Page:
By N7 35 Comments
When I got my hands on The Witcher 3: Wild Hunt, I was immediately gripped by it. The world, the characters, the presentation. Everything popped and stood out. Everything except this stupid little card game I played in a tavern right near the beginning of the game. A card game called Gwent.
The tutorial for it was simple enough, it's a game where each card has a number value and when you play that card, that number is applied to your points. Simply have more points than your opponent over 2 rounds and you will win.
But, I mean, I didn't care. It was such a huge game and the hype surrounding it was going off the charts, I didn't care about some stupid little card game. I just wanted to get in and stab some monsters with my sword.
And I did that. For what must have been over 100 hours. I avoided every instance of playing Gwent because that's not why I was there. I missed out on bonus objectives for quests, I missed out on rare exclusive cards from characters that would either go on to die or just leave all together.
In fact, there is a casino you go to for a quest that allows you, as far as I'm aware, to earn a ton of money by beating the patrons. But I decided to just get down to the nitty gritty and simply stab dudes with my sword.
The funniest thing about Gwent, easily the funniest thing about my entire 50000 hour long playthrough of Witcher 3, is that when I did finally sit down and try to get into Gwent, I fell in love. Like, 10-year-old-just-discovered-Yu-Gi-Oh love. And any former 10 year old out there can tell you, that's some intense shit.
The rules of Gwent are simple: At the start of the round you draw 10 cards, but then must redraw 2 cards by choosing which 2 cards get sent back to your deck. This can help you weed out the chuff and get better cards in your hand.
The round system is set to a "2 out of 3" win system, as you have two life gems. You lose a life gem(and the round) when your opponent has a higher number value than you do. Since can't draw more cards, the usage of "Spy" cards become invaluable.
Once summoned, spy cards are placed on the enemies side of the field, and then you draw two cards. The interesting thing about these cards is once placed on either side of the field, the cards will stay with that player until the game is over. You keep your cards, there's no risk of losing your stuff, but what I mean is, they stay in that players discard pile. So they can place a spy card on your side of the field, the round ends, then you can summon that card with the help of a medic card. So while the game may be as simple as "Have more points than your opponent" the strategies in which you can do is staggering.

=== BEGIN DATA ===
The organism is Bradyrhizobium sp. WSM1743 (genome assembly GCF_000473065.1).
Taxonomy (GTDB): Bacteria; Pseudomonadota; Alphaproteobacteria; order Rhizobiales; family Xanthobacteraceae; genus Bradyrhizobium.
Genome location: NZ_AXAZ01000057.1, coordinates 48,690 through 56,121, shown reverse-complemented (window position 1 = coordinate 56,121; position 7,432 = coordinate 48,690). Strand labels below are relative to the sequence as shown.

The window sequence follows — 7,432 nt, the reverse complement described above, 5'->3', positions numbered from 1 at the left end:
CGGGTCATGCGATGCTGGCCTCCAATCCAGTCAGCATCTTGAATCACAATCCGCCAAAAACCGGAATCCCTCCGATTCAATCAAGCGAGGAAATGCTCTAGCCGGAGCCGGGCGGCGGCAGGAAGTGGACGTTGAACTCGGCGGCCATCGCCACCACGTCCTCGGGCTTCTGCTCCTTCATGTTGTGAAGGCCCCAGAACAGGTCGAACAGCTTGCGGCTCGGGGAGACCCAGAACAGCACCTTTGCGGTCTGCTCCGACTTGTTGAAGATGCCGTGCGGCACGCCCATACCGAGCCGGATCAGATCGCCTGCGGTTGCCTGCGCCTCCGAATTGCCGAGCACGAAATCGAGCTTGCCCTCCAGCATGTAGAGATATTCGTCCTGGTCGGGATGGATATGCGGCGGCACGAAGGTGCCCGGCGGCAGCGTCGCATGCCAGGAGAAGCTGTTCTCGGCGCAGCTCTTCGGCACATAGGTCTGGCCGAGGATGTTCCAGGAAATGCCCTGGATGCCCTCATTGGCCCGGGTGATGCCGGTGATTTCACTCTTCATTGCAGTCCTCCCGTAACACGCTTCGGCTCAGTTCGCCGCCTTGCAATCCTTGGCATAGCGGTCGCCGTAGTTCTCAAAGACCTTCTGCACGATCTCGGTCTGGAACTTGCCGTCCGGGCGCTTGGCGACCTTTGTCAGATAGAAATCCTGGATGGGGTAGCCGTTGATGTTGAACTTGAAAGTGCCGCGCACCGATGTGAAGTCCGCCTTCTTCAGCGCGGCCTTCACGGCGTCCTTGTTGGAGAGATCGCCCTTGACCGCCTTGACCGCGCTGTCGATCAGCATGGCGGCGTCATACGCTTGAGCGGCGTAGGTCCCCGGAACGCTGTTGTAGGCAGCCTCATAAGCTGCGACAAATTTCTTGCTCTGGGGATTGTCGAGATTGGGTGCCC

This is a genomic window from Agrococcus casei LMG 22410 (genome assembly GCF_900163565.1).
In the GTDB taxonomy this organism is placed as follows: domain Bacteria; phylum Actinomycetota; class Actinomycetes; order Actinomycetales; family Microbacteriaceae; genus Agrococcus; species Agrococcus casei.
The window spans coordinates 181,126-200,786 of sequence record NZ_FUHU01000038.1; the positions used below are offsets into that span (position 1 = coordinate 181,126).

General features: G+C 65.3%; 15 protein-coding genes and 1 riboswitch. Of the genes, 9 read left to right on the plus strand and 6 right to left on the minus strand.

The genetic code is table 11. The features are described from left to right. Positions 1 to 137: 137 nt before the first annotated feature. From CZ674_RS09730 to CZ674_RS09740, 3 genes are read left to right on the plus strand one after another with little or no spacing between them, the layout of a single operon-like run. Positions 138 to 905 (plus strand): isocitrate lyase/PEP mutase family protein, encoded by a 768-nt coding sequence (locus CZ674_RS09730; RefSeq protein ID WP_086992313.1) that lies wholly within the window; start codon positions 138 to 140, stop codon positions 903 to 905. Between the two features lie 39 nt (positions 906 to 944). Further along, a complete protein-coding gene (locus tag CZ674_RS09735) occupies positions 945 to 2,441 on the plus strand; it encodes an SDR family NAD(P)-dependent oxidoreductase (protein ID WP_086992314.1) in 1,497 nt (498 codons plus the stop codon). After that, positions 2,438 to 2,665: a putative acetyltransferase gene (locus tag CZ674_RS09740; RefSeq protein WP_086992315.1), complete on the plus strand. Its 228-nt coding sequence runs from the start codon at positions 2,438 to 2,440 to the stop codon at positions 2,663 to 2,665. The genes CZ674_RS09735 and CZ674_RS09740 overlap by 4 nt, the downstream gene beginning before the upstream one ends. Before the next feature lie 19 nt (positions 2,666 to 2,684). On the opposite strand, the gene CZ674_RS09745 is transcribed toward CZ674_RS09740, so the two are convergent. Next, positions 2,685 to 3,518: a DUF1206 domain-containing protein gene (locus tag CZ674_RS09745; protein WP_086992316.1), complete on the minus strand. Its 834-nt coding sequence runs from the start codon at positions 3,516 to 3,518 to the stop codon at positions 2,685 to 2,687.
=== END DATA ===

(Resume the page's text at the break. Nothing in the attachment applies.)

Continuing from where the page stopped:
Easily my favorite cards in the game, and that says a lot because I only have 2 of them, the medic cards! Once placed, you can summon a card from your discard pile. It's important to note that nothing works on Hero Cards, which means you can't lose your hero and then immediately summon them back again. But these cards work in a pinch when your opponent uses spy cards, which means next round you get to summon them and a bunch of other cards!
I would say that Hero Cards are the Bread N Butter for your deck, only because by this point I have, I think, all of them. But the reality is I have better more reliable cards. But the hero card, as depicted by Witcher 3's main cast of characters, and some important supporting characters, are the muscle. They are who you send in when you're down 15 points and have to make back the difference before you lose.
Other than the basics of the cards, you've also got a leader card that gives you a special perk. For example, my current leader card allows me to double the strength of my siege unit cards, which, considering how many siege cards I have, can, and usually is, the wining move.
Unfortunately, if I had to say anything bad about Gwent it's that the A.I. seems to let you win by making decisions that ultimately hurt them more than help them. One game I played with a guy who had a shit-ton of spy cards. He was winning, and I mean BOY was he kicking my ass, and then all of the sudden he started playing his spy cards. While yes, it was allowing him to keep drawing more cards, he gave me like 5 cards, making my score tower his, resulting in me winning. Another game, which is pretty similar to what happens in my above video, the person built an entire line of close combat cards. There had to be at least 10 of them. The line itself was imposing, but then he used a commanders horn which DOUBLES the strength of each card. But he used it on the ranged combat cards, of which there was only one. So the one card sitting there went from 5 to 10 points, whereas he could have very easily won if he had used the horn on his close combat cards.
It's funny to point all of his out, as it's just one small feature of a major game in both scale and scope. A game I spent a majillion hours in without even touching the card aspect. But when it comes to Gwent there is good and bad. Artificial difficulty that makes it impossible to win sometimes, and also once you get good cards, impossible to lose. Regardless of the issues found within the Gwent side of the game, or anywhere else, it's a solid addition to the game and one well worth digging hours into building your deck, living out the open world Yu-Gi-Oh game you never knew you wanted. Well, be damn sure of this: It's here.
Play Gwent. Love Gwent.
Yo I'm N7 I do blogs and stuff and I wanted to let you know about Gwent because I passed that shit by for like 40,000 hours of my Witcher 3 playthrough and that turned out to be a big mistake. I also got my own website but it doesn't have ads or anything weird like that. Unless you want to buy some blackmarket health tablets, in which case I know a guy...